By Alfa · Jul 24, 2004 · ·
  1. Alfa

    Those battling methamphetamine say the popular drug is widely
    available, partially because it is more affordable than it used to

    The Marshall County Drug Enforcement Unit (MCDEU) agent Phil Simms
    said meth use has soared.

    "In 1997, I first started working meth here but not like it is now.
    Back then, an 'eight-ball' (eighth ounces of meth) cost 300-350
    dollars. Today, it costs $125 or sometimes cheaper."

    The impact on users and society has been devastating.

    Sims has been with the MCDEU for three years. Previously, he has
    worked with the District Attorney's office, Sheriff's Department, as a
    Guntersville patrol officer, and worked with Guntersville's drug unit.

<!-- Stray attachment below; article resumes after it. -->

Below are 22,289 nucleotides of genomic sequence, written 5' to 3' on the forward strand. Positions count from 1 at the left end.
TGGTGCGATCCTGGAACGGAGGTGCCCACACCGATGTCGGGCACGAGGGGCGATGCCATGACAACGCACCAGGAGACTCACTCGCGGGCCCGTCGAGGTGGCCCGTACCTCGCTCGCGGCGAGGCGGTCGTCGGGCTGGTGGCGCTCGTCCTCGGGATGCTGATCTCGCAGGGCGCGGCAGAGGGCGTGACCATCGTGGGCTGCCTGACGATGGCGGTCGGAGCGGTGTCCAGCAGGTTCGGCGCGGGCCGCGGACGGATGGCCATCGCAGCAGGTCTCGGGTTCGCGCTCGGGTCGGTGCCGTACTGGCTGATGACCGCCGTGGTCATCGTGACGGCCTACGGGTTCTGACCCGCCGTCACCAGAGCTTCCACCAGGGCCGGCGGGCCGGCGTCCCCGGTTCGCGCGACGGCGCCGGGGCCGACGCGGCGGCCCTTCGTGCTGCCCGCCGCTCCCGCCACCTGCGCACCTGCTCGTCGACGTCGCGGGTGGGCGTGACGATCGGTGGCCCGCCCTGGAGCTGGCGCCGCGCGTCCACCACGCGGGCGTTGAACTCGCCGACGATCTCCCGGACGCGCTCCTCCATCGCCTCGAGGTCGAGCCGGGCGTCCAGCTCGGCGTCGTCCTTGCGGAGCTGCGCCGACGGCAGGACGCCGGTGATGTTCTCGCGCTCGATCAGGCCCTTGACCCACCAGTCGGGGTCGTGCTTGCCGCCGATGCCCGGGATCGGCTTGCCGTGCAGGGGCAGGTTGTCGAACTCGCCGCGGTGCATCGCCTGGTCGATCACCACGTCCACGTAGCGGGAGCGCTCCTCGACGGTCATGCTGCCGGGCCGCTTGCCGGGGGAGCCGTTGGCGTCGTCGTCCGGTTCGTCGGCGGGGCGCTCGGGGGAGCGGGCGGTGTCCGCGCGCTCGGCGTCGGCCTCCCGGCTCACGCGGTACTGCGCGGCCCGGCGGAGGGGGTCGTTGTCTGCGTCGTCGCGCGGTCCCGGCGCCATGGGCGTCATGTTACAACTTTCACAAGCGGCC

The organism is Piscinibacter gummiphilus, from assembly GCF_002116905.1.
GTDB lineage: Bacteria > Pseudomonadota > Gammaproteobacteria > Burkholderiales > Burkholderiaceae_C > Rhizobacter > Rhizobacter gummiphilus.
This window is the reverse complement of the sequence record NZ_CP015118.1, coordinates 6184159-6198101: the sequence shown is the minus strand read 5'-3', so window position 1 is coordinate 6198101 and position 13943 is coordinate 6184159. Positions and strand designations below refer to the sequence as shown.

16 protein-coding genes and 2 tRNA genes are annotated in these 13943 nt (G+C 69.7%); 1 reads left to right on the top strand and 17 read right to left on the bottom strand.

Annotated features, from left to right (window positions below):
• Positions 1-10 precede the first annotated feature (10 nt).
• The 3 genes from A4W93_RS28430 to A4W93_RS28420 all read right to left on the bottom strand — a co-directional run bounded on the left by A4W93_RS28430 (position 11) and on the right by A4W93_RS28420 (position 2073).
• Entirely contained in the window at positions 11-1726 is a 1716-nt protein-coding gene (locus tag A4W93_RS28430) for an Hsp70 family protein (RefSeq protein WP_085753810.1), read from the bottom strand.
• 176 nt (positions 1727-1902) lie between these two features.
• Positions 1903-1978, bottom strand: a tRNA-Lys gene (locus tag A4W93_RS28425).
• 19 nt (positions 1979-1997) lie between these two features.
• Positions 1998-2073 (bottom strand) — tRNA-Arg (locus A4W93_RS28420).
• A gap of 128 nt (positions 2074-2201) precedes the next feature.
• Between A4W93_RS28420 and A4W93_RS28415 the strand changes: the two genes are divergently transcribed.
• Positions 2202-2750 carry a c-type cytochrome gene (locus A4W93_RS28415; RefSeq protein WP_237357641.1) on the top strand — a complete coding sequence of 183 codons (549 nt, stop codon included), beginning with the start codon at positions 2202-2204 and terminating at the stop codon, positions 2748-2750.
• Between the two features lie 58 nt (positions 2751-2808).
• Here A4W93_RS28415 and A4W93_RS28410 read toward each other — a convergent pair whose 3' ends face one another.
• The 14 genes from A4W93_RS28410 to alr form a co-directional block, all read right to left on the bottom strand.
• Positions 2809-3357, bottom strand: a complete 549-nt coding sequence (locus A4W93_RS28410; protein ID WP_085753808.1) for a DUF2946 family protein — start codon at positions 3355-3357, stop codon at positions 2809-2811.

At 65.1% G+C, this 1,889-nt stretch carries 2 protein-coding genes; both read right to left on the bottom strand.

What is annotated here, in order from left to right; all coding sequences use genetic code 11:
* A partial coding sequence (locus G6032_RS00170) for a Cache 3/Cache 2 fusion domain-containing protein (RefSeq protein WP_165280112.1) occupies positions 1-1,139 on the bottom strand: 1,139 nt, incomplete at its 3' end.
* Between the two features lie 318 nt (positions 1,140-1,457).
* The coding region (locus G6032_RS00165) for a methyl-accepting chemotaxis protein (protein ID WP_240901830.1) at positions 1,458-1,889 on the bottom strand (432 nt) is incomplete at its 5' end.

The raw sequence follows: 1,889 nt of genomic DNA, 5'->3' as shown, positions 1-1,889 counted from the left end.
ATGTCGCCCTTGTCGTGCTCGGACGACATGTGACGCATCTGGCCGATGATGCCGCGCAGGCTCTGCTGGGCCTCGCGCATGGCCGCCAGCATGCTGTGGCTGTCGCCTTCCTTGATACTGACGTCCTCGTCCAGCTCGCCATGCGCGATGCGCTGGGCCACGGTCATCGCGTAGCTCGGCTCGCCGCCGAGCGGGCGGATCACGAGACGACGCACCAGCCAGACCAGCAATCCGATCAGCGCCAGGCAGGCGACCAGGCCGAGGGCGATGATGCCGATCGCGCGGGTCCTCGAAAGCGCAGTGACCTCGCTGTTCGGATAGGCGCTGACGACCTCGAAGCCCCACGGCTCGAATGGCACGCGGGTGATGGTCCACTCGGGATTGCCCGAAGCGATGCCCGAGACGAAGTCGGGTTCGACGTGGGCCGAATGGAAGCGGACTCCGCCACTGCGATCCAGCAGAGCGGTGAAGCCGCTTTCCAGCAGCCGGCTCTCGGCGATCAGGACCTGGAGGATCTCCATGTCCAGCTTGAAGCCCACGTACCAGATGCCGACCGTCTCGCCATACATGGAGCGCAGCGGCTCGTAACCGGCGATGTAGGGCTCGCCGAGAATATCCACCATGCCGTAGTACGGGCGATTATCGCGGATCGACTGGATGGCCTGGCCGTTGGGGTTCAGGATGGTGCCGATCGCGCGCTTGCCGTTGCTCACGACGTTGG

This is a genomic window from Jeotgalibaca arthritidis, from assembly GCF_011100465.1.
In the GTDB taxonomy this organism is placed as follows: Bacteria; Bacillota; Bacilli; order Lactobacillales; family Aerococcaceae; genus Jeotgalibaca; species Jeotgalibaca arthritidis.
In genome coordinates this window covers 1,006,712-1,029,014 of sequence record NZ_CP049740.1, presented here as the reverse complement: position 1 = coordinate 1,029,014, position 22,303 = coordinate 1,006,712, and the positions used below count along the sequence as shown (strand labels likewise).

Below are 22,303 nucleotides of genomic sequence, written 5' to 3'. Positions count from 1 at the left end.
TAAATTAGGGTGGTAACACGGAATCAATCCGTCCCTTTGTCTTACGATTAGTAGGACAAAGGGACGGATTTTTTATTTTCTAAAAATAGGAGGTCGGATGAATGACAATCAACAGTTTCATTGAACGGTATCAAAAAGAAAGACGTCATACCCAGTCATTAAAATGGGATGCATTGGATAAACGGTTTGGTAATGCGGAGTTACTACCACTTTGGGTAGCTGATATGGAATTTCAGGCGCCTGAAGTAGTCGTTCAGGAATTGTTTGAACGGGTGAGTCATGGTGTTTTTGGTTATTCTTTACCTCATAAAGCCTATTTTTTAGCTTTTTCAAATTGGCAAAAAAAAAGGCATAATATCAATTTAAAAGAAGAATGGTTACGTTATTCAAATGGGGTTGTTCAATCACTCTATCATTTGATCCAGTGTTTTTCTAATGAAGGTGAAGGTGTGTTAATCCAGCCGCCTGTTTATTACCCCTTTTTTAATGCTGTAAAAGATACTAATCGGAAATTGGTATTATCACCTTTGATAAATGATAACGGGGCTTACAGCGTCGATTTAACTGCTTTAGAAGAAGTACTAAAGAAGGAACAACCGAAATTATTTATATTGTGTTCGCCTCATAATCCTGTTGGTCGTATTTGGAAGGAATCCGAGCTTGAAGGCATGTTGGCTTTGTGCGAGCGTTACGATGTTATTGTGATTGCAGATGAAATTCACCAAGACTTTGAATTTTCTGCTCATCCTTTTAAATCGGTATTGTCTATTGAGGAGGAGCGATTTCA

Today, with the exception of a few crack cocaine, acid or marijuana
    cases, "80 percent of our cases are meth related, he said. Every time
    we go somewhere-it's either they've used meth or they're using it."

    "Very rarely do we go somewhere that the family or that person hasn't
    been affected by meth," Simms said.

    The first primitive meth-type lab Simms said "Appeared in Arab in June
    of 1999...The more familiar meth lab came on the scene in 2000."

    Early experiences dealing with the meth labs were hampered by the
    "lack of experience local law enforcement had in dealing with them,"
    Simms said. "Locals would have to "wait 10-12-hours waiting for a DEA
    unit and cleanup crew to arrive on site and another 10-hours cleaning

    "The number of labs" he said, "is increasing from "a total of 60 last